I sit beside myself on the warm, green grass – watching as I play and listening to the overactive imagination I had. Apparently my friends and I are Ninja Turtles, and the little cobblestone footpath that runs through the lawn is lava that you aren’t allowed to touch. We pretend our sandwiches are pizza, which we get to enjoy after defeating the bad guys. A person standing behind us casts a shadow over us – I remember this day. The school yard bully has had his fill of picking on other boys, it seems. I proudly look at Death and tell her to watch what happens next, as the school yard bully underestimates me and he ends up with a bloody nose. Everyone is laughing at him – they saw how the feisty little girl, with pink cheeks and ribbons in her hair, half his size, stood up to a bully.

The feisty little girl wasn’t particularly hungry – and had she been asked she would have probably shared her sandwich – but it came down the principle of the thing. She didn’t negotiate with terrorists and was told that a show of strength was how you responded to bullies. It achieved the desired result…The bully was embarrassed and one for one, others stood up to him as well. I don’t know what happened to the bully – he stopped coming to school and I heard he went to prison years later.

Death asks me if I believe that a small, seemingly insignificant action could change the course of an entire life. Initially I am slightly annoyed at Death, who hasn’t given me a pat on the back or a high-five for what she just witnessed, but I turn my attention to the question I was asked. I don’t have an answer ready, as I have always been in two minds whether we have a predetermined destiny or create our own.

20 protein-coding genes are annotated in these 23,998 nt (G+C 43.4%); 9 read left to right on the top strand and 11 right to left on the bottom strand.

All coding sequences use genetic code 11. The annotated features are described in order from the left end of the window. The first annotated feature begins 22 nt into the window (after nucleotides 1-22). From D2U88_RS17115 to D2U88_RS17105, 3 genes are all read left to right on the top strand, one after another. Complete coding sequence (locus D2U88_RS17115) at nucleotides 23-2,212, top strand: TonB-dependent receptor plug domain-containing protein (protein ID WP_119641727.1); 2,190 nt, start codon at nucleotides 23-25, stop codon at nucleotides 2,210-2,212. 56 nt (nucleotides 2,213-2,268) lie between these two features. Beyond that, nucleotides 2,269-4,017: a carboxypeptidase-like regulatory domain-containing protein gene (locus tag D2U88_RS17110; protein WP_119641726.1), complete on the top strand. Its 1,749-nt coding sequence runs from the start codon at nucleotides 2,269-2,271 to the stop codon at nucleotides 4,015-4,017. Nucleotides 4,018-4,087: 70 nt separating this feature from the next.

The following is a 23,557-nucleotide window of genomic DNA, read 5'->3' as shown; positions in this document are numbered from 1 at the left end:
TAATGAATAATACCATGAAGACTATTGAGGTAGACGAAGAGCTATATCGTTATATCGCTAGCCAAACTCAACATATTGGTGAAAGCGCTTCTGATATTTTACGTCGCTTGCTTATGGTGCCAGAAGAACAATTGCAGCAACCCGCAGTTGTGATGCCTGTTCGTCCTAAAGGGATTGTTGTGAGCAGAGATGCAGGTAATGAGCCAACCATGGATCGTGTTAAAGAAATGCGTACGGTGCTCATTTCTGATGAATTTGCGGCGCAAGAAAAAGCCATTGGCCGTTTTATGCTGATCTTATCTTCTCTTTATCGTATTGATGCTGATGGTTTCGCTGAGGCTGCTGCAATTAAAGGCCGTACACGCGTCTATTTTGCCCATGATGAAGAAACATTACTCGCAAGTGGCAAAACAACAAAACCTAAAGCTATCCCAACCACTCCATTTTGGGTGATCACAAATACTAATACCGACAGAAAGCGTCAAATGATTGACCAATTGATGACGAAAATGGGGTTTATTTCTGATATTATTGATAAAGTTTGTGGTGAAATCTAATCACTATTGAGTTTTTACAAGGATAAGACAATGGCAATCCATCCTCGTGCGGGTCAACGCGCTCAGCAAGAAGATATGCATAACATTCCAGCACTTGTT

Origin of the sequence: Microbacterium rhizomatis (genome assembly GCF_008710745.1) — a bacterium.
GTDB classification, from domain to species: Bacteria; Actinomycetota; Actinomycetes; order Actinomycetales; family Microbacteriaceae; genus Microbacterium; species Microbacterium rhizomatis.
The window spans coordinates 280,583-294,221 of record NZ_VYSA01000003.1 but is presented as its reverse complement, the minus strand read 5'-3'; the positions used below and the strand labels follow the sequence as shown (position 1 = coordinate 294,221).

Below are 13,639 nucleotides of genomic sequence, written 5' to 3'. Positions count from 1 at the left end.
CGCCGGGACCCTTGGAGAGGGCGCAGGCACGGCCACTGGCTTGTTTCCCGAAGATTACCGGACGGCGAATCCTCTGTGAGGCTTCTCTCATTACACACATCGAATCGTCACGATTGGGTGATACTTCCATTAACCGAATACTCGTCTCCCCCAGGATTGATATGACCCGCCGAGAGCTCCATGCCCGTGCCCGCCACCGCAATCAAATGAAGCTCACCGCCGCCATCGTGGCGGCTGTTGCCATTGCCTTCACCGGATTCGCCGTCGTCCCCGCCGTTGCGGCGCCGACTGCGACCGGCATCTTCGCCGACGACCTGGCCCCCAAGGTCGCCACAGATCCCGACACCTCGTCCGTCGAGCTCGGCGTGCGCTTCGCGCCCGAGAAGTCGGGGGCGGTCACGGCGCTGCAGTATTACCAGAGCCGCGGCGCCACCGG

I find myself at a house I have never seen before. It’s very different from the one I grew up in. The lawn is dead and dusty, the wooden windows and porch are cracked and falling apart, and the paint is peeling off the walls, inside and outside. Not all of the windows have curtains and none of the furniture matches. The house smells of cigarette smoke and there are no toys lying around. There is no music or laughter, or wonderful smells wafting from the kitchen from things being cooked or baked. I recognise the figure as the front door slams behind him – it’s the schoolyard bully. He walks to the kitchen and searches through some drawers and cupboards…I wonder what he is looking for? I realise they are all empty. He must be starving since he did not take anyone’s lunch today. It’s a warm day like always here, and he removes his school shirt revealing many bruises and wounds. He walks to what I assume is his room, which he clearly shares with many other siblings, and he starts to punch at a drywall, adding a couple of fresh holes to some existing ones. I have never seen a boy as young as him with so much anger.